How Cheating May Actually Improve Your Relationship

by Sarah Harrison for YourTango

We didn’t believe it at first either …

Unless you’re inclined toward polyamory, extramarital relations are generally frowned upon.

Marriages accept and expect monogamy; infidelity is harmful! Right?

Not so fast, says Michael J. Formica, a Psychology Today blogger. In a post on the “Enlightened Living” blog, Formica makes the case that thinking about cheating—and even stepping out on your sweetie—can potentially help your relationship.

First Formica identifies four basic types of affairs:

  1. An object affair: The cheating partner neglects the relationship to focus on something else—work, a video game, an intense involvement in floral arrangement—a detriment to his or her love life.
  2. A sexual affair: Exactly what they sound like: The adulterer rents cheap hotel rooms for sex—but not emotional intimacy. A sexual affair is strictly about nookie, nothing more.​
  3. An emotional affair: When there’s no smooching, but lots of sentiment. You’re spending hours on IM with someone who’s not your boyfriend, spilling your secrets to a woman who’s not your wife, turning to someone else instead of your partner in times of need. Clearly not good for your primary relationship.
  4. A secondary relationship affair: This is the traditional kind of cheating, where you have two parallel partnerships that are both sexual and emotional, and it’s this kind of liaison that Formica says can actually help a marriage.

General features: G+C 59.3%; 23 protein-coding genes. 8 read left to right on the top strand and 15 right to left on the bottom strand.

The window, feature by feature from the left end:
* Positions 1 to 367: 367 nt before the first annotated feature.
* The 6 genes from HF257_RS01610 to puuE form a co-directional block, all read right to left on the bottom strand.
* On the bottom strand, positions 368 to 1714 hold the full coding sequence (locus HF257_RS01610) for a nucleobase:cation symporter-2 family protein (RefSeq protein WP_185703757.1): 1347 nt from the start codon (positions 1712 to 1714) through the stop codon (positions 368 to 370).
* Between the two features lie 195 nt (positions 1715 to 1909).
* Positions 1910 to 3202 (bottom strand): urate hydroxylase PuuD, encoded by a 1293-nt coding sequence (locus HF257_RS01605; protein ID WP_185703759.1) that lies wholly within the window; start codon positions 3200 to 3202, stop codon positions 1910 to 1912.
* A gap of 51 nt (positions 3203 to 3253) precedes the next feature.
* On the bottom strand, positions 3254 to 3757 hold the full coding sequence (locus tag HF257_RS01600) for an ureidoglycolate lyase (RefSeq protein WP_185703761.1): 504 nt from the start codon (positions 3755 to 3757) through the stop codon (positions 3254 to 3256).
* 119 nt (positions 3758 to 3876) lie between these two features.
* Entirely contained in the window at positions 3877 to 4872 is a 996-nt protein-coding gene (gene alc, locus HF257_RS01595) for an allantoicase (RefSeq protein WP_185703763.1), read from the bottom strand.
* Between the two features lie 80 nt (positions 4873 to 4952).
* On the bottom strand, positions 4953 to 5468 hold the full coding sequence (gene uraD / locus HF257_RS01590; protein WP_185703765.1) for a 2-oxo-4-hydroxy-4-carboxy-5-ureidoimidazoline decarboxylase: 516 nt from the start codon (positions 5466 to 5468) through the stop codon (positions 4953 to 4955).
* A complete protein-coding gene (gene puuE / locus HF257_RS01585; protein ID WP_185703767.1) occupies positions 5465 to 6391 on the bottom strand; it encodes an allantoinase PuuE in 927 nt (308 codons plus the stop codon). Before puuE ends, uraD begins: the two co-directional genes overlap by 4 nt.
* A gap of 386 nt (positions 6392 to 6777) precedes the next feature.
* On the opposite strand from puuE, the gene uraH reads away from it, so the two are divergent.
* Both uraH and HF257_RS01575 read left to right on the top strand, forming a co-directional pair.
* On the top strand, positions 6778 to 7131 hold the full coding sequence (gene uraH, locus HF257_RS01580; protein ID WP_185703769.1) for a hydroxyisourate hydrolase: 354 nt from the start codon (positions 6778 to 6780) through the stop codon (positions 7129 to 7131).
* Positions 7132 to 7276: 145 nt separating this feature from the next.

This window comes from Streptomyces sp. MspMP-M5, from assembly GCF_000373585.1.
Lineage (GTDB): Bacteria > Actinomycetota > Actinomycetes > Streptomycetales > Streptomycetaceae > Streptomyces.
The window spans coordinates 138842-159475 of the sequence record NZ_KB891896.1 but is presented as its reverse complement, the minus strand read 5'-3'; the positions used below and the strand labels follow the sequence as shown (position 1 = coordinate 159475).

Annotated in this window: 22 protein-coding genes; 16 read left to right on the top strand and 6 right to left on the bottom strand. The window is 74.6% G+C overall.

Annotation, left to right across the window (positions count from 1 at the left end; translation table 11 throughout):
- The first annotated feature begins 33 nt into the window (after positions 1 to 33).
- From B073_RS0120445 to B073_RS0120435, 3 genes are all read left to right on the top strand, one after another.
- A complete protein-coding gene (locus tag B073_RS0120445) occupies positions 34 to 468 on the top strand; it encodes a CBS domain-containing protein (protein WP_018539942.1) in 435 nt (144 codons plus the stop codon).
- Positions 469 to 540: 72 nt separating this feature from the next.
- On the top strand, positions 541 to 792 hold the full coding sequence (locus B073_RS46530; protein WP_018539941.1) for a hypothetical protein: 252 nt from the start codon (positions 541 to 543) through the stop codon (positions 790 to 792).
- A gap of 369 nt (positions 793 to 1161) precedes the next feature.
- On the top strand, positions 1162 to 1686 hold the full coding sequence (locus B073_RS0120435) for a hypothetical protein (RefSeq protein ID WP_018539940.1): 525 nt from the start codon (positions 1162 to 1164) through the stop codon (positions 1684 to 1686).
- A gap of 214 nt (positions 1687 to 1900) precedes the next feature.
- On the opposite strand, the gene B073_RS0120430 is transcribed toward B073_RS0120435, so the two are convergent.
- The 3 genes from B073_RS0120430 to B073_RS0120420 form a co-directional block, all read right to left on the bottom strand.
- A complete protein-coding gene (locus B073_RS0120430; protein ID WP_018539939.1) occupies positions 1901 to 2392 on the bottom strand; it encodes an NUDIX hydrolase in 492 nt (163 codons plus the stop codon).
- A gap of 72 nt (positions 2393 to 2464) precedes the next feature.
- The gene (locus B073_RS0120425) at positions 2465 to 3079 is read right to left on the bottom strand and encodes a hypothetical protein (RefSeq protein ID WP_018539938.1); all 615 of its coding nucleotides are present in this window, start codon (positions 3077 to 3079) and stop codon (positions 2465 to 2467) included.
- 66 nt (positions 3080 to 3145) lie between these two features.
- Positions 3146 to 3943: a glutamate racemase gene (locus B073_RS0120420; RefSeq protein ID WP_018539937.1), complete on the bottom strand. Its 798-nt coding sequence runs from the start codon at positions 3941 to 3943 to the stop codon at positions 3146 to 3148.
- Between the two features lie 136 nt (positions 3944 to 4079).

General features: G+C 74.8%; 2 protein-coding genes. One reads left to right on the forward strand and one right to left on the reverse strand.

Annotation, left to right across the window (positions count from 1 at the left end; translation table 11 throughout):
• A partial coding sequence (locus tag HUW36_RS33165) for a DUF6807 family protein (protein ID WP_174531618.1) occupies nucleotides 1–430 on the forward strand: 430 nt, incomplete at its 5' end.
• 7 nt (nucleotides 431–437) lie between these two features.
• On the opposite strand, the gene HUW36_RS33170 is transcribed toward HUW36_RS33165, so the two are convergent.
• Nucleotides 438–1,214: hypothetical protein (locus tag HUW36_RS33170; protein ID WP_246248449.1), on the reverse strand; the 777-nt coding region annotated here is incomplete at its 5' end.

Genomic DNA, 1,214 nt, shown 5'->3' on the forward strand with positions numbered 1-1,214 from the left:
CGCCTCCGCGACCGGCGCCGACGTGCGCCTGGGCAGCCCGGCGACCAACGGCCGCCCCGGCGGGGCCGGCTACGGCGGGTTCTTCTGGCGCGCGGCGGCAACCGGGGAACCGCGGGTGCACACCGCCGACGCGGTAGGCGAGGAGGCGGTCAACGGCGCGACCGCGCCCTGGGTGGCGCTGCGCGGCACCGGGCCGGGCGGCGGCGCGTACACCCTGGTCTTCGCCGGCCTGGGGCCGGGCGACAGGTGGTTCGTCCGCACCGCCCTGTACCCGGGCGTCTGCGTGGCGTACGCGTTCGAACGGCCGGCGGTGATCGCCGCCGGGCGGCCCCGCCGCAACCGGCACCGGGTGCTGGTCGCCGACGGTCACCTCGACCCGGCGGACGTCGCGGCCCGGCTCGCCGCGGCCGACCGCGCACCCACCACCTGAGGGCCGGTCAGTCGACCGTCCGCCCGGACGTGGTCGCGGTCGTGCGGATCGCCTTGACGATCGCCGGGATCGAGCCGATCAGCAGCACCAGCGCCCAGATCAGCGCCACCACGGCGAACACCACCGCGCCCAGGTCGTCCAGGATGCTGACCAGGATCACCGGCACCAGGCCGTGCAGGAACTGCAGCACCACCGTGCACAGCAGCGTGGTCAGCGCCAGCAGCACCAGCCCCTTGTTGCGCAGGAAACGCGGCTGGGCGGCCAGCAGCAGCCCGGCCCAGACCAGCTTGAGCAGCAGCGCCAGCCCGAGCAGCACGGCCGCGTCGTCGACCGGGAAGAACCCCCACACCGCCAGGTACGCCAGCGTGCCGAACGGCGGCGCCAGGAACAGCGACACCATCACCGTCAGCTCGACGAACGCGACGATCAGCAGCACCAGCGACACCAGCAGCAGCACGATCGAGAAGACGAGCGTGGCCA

First, he says, an affair can add fizz to a flat partnership. What was once stale gets refreshed by a new energy.

Second, if you’re having an affair you’re probably doing it because you’re missing something in your primary relationship. If you analyze the affair you might be able to see what it is that’s lacking and address that problem.

Finally, people tend to get into the same kind of relationship over and over again, but affairs are different—according to Formica they often are “a more authentic barometer for what we actually need in our relationships.”

Right about now you’re probably thinking this Formica guy is one messed up dude who’s just making excuses for cheating. But Formica qualifies his analysis:

The “good” that might come out of an affair is clearly not the affair itself or its potential painful consequences (for the betrayed, children involved, etc.). But, as I often say, everything is material for change. If we look at our choices and examine ourselves in an honest and forthright way, we just might find one of the keys to prompt our own personal growth and evolution.

That evolution might lead us back to a more authentic relationship with our primary relationship, or it might lead us to a more authentic understanding of ourselves that leads us away from that primary partner. Either way, that is still positive growth.

Readers, what do you think? Can infidelity ever lead to positive change? Or is the damage wrought by cheating too harmful to ever be good?

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  1. On the one hand, I’m inclined to say that if your relationship is in the can, you may as well try anything.

    On the other, while I get the theory, infidelity has a much stronger track record of destroying relationships than fixing them.

    So, no, I’m gonna go with the math here: cheating has wrecked way more relationships than it has fixed.

  2. It’s an interesting concept, though I think it’s a little like saying it’s good if your house gets blown over in a storm, as it will show you where the structural weaknesses were. Sure, it’s survivable, but there are much better way to improve a relationship than subjecting it to infidelity.

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